Why are gravitons present among the modes of oscillation of the 'strings' in String Theory?
In this fourth Lecture of his string course , Lenny Susskind explains in a slightly technical and very accessible manner, why there is a spin 2 excitation for closed strings which can be interpreted a graviton.
To explain this, he writes down all the lowest possible excitations of a closed string.There can be left and right moving waves of different frequencies. Taking into account the so called level matching condition, which says that the energy of the right moving waves must match the energy of the left moving waves, all possibilities but the ones with spin 2 and spin 0 are excluded. Physically, the level matching corresponds to the fact that the translation of the wave function along the closed string is a symmetry transformation. It means that when treating a closed string as a sequence of mass points, there is no special point on the string (they are all equivalent).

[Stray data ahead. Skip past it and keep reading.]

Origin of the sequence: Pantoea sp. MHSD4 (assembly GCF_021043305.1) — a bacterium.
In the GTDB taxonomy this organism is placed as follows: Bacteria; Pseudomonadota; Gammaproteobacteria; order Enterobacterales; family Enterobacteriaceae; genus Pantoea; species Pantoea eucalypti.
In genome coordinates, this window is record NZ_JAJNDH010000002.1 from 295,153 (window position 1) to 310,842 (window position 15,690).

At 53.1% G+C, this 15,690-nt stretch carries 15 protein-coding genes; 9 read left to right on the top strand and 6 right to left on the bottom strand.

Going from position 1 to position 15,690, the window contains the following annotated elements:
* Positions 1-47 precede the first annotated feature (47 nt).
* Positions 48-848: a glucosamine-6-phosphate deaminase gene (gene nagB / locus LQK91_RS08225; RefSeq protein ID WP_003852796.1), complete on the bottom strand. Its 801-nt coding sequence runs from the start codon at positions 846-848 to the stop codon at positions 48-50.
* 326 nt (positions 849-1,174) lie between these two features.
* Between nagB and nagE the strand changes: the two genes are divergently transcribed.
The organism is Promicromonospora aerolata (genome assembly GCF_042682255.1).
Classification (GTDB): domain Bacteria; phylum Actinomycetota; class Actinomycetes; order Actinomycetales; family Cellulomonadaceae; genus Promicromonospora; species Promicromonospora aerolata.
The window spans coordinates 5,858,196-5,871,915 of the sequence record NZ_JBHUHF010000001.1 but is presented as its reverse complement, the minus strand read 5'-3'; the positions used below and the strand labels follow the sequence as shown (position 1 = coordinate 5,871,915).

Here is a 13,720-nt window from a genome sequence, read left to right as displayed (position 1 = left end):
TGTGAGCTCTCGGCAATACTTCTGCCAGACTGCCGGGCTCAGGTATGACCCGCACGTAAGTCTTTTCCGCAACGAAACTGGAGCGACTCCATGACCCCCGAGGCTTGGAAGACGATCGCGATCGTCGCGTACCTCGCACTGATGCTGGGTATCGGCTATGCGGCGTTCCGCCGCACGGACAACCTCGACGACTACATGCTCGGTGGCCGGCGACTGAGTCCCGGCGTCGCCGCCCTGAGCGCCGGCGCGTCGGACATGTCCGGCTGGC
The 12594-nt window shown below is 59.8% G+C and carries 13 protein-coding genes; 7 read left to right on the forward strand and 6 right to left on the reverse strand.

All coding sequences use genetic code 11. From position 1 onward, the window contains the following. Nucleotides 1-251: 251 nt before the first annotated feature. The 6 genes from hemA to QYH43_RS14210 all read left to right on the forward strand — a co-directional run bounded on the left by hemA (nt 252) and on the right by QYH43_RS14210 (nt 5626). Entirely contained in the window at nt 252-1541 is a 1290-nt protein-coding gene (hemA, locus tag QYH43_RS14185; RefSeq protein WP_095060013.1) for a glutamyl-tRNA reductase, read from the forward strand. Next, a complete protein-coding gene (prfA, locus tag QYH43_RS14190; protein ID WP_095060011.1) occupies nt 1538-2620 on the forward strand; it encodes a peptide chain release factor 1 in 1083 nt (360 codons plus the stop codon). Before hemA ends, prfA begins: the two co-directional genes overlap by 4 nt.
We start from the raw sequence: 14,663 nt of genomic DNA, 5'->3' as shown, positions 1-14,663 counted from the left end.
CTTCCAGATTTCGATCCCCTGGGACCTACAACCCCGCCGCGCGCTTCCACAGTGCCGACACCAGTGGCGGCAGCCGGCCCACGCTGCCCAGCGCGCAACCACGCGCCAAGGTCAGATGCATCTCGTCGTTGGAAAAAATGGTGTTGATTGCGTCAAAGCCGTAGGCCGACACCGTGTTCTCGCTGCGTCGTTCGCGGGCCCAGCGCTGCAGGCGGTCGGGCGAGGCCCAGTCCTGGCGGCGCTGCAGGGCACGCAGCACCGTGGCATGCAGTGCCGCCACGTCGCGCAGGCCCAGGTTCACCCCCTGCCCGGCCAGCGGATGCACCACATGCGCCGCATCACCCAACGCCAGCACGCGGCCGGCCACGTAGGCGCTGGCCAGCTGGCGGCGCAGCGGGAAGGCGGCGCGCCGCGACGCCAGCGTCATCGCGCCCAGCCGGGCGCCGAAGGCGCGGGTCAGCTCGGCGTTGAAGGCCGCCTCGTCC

As I understand it so far, the interpretation of the spin 2 excitation as the graviton can be motivated by the following considerations: When discribing gravity as a QFT in a curved spacetime, the metric tensor takes the role of the gauge field. Because it has two Lorentz indices (the vector potential in QED has only one) this gauge field (the graviton) must be spin 2. In addition, in an interacting string theory, closed strings can not be avoided. If the coupling constant does not vanish, the ends of open strings can always come together and join such that the strings get closed. The revers process can happen too (with the same coupling constant), such the all (open and closed) strings can absorb and emmit closed strings or gravitons respectively. This corresponds to the fact that everything gravitates.
... so if something wags its tail like a dog, barks like a dog, etc then it probably IS a dog :-)